President Barack Obama will meet Monday with the heads of 10 prominent U.S. companies to discuss efforts to tackle climate change at home and globally. The roundtable meeting is part of a broader White House strategy to enlist the private sector in developing technologies to slash greenhouse gas emissions and help the world adapt to rising sea levels, violent storms and deadly heatwaves.

Monday's discussion will include the CEOs of Fortune 500 companies Johnson & Johnson, Intel Corp., Berkshire Hathaway Energy Co., Hershey Co. and PG&E Corp., as well as five other companies that act as suppliers to those corporations, a White House official said, Bloomberg reported.

The meeting will "focus on how to further efforts around carbon mitigation, sustainability and resiliency, and how technologies are emerging to support and scale these efforts," according to a White House press bulletin.

Obama has vowed to make climate change a top priority in his second term. This summer, his administration finalized the landmark Clean Power Plan, which is expected to reduce emissions from electric power plants to 32 percent below 2005 levels by 2030. The White House has also targeted emissions from vehicle tailpipes, oil and gas operations and, most recently, refrigerators and air-conditioning units that deploy  "super" greenhouse gases called hydrofluorocarbons.

GettyImages-495453969 A bulldozer works a coal mound at the Appalachian Electric Power coal-fired Big Sandy Power Plant in Cattlettsburg, Kentucky, June 3, 2014. Photo: Luke Sharrett/Getty Images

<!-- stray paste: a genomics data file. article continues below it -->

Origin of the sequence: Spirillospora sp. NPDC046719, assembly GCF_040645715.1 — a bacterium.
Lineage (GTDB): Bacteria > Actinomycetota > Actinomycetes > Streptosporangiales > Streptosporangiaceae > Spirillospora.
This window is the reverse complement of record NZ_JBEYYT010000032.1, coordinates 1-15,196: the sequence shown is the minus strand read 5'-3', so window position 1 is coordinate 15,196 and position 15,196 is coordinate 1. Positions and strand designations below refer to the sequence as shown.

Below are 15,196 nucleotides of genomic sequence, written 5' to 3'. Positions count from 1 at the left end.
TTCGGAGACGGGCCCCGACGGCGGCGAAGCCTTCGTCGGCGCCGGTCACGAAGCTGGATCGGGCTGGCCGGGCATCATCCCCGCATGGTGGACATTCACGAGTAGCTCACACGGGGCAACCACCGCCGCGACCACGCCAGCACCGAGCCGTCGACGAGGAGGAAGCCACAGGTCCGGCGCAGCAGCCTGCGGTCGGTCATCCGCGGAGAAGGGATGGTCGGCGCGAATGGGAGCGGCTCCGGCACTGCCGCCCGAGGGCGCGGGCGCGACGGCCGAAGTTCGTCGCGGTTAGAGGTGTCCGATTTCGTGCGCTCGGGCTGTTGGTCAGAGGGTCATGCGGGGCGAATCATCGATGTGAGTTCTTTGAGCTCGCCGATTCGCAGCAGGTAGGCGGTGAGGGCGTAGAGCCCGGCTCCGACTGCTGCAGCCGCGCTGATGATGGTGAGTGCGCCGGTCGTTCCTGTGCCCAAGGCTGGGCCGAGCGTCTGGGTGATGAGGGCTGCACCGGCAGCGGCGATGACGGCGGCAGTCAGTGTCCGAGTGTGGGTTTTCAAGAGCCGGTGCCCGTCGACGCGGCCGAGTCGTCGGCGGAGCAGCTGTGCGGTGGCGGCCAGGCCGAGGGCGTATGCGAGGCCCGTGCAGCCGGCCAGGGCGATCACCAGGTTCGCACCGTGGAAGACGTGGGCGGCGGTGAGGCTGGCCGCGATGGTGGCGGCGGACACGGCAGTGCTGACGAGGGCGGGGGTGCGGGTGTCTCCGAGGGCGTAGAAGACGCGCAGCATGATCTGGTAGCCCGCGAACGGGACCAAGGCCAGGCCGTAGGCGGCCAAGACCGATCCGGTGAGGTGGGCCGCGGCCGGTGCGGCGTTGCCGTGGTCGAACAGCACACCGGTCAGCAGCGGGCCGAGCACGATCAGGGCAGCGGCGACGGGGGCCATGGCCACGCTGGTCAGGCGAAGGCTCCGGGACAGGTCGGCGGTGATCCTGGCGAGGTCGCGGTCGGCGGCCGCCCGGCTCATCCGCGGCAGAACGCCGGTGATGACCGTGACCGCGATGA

Along with public policies, Obama has unveiled a slew of initiatives to bring private companies into the climate fight. In July, executives from Apple Inc., The Goldman Sachs Group Inc. and 11 other major companies announced $140 billion in new investments to decrease their corporate carbon footprints. The White House announcement aimed to build support for United Nations-led climate negotiations in Paris this year. Nearly 200 nations have agreed to forge an agreement to reduce global greenhouse gas emissions at the December conference. Thousands of companies -- including major European oil and gas producers -- have backed the effort.

For a separate Obama-backed effort, the Climate Data Initiative, the president last year tapped the expertise of more than a dozen U.S. companies, universities and private groups, as well as the World Bank. As part of the effort, Google Inc. said it would develop high-resolution maps to show how the rise in sea levels, drought and other climate-related threats are occurring across the mainland U.S.

Google also signed up for another White House effort in April 2014 that underscores the link between climate change and the increased evidence of asthma attacks, allergy cases and weather-related injuries. The program combines the data-gathering prowess of Google and Microsoft Corp. with the vast expertise of top U.S. medical institutions in an effort to better prepare the nation's health systems for the effects of a warming planet.

Following Obama's roundtable Monday, Vice President Joe Biden and other senior administration officials will hold a separate meeting with business representatives, science and technology leaders, and environmental organizations to discuss the U.N. climate talks. Dozens of companies are expected to participate in the summit, the White House official told Bloomberg.